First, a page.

The Qualifications of the Office of Elder (5): Married, With Children? Not Necessarily

Previous article in this series: March 1, 2014, p. 253.

The fundamental qualification of the elder is that he be “blameless” (I Tim. 3:2, Titus 1:6). By giving further qualifications for the office, the inspired apostle indicates that the elder’s blamelessness must be manifest in his personal life, as well as in his relationship to his wife and children: “A bishop then must be…the husband of one wife,…having his children in subjection with all gravity” (I Tim. 3:2, 4).

These statements assume that the elder will have a wife and children. Before examining their positive significance, let us ask whether this means that a man who is not married, or who has no children, may not serve in the office of elder. Is the having of a wife and children in itself a qualification for the office?

Throughout history, at least three different answers have been given to the question whether a man must be married and have children in order to serve as elder. The answer of Reformed churches historically, and the position that I will defend, is that God is not prohibiting single men, or childless men, from serving in the office of elder.

Two Wrong Positions

Rome’s position is that an officebearer may not have a wife: “All the ordained ministers of the Latin Church, with the exception of permanent deacons, are normally chosen from among men of faith who live a celibate life and who intend to remain celibate ‘for the sake of the kingdom of heaven.’”1 A married man is disqualified from being a priest. A priest who marries jeopardizes his continued holding of his office.

This position we reject as being directly contrary to the Word of God. Putting aside for a moment the question whether a single man may serve in the office, every Christian should readily see that Scripture does not support the idea that a married man is, by virtue of being married, excluded from the office. In the Geneva Bible, this note is added to I Timothy 3:2: “Therefore he that shuts out married men from the office of bishops, only because they are married, is antichrist.” This pronouncement is fitting; without identifying the final culmination of Antichrist as some present or future pope, the ever present spirit of antichrist (I John 2:18; I John 4:3) manifests itself by adding to and taking from God’s Word as it pleases.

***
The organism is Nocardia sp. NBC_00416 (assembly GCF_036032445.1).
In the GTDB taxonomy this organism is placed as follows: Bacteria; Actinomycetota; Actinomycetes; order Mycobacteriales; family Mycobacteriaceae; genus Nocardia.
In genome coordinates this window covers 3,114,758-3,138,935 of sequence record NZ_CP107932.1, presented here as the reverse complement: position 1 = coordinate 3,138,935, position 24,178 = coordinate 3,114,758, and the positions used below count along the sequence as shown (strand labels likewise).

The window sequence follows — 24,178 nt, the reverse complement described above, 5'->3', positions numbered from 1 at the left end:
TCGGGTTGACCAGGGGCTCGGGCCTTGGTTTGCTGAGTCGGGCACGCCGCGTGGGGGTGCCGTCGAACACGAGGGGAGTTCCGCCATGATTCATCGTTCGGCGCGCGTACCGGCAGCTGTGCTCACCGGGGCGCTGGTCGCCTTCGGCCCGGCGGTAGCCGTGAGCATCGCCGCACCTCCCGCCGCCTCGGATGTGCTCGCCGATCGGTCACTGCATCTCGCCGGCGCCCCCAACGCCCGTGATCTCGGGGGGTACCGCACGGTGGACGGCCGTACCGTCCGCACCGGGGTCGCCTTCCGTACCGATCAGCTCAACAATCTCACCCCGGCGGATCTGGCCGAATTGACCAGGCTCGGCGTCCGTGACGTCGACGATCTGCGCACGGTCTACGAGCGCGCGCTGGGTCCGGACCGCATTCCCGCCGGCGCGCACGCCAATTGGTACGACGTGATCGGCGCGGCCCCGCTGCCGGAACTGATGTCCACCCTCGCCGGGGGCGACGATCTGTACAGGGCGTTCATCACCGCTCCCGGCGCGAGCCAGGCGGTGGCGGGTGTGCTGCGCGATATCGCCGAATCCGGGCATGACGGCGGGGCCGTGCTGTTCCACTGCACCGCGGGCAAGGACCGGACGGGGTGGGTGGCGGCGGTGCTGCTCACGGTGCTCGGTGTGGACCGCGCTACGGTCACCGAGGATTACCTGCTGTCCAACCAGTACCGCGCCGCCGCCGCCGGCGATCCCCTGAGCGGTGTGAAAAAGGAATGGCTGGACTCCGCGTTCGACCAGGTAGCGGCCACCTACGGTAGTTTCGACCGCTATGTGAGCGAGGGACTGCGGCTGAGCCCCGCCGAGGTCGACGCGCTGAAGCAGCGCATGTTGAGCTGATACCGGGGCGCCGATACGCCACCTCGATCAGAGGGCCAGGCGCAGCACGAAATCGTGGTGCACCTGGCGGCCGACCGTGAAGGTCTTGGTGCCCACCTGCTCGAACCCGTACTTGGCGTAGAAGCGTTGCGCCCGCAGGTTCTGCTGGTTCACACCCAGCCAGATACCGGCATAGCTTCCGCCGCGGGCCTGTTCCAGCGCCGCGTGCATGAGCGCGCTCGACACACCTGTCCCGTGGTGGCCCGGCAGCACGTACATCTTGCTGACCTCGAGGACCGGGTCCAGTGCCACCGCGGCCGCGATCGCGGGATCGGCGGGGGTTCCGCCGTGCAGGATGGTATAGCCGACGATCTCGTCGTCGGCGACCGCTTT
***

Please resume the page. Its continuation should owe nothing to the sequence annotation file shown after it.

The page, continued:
The second position is that God restricts the office of elder to men who are married with children. I have heard this position stated verbally before, but not seen it written—until I read the “Letter to the Editor” column in the March 2012 issue of the Beacon Lights. There Mr. Derek Vanden Akker commends the PRC for applying I Timothy 3 and Titus 1 faithfully in several respects, but then says:

But I do take issue with the random manner in which the PRC applies these criteria. If the Bible mandates that an elder have a wife and children, why do the Protestant Reformed Churches not prohibit, as the Bible commands them to, the ordination of bachelors, widowers, and men who are childless?…. No wife, no children, no ordination.2

In two ways, Mr. Vanden Akker’s comments are helpful in presenting the issue. First, he states the issue concisely. Second, he shows that the question is not merely whether the elder must be married; it is also whether he must be a father, and then a father of at least two children (note that I Timothy 3 and Titus 1 refer not to an officebearer’s child, but to his children, in the plural).

Let’s spell out the implications of this position. If this position is true, no single man, no childless man, and no man with less than two children, may even be considered for the office of pastor, elder, or deacon. Even though we are now speaking particularly to the office of elder, I refer to the offices of pastor and deacon deliberately: the pastor is an elder (I Tim. 5:17); and the same qualification is later listed of deacons (I Tim. 3:12).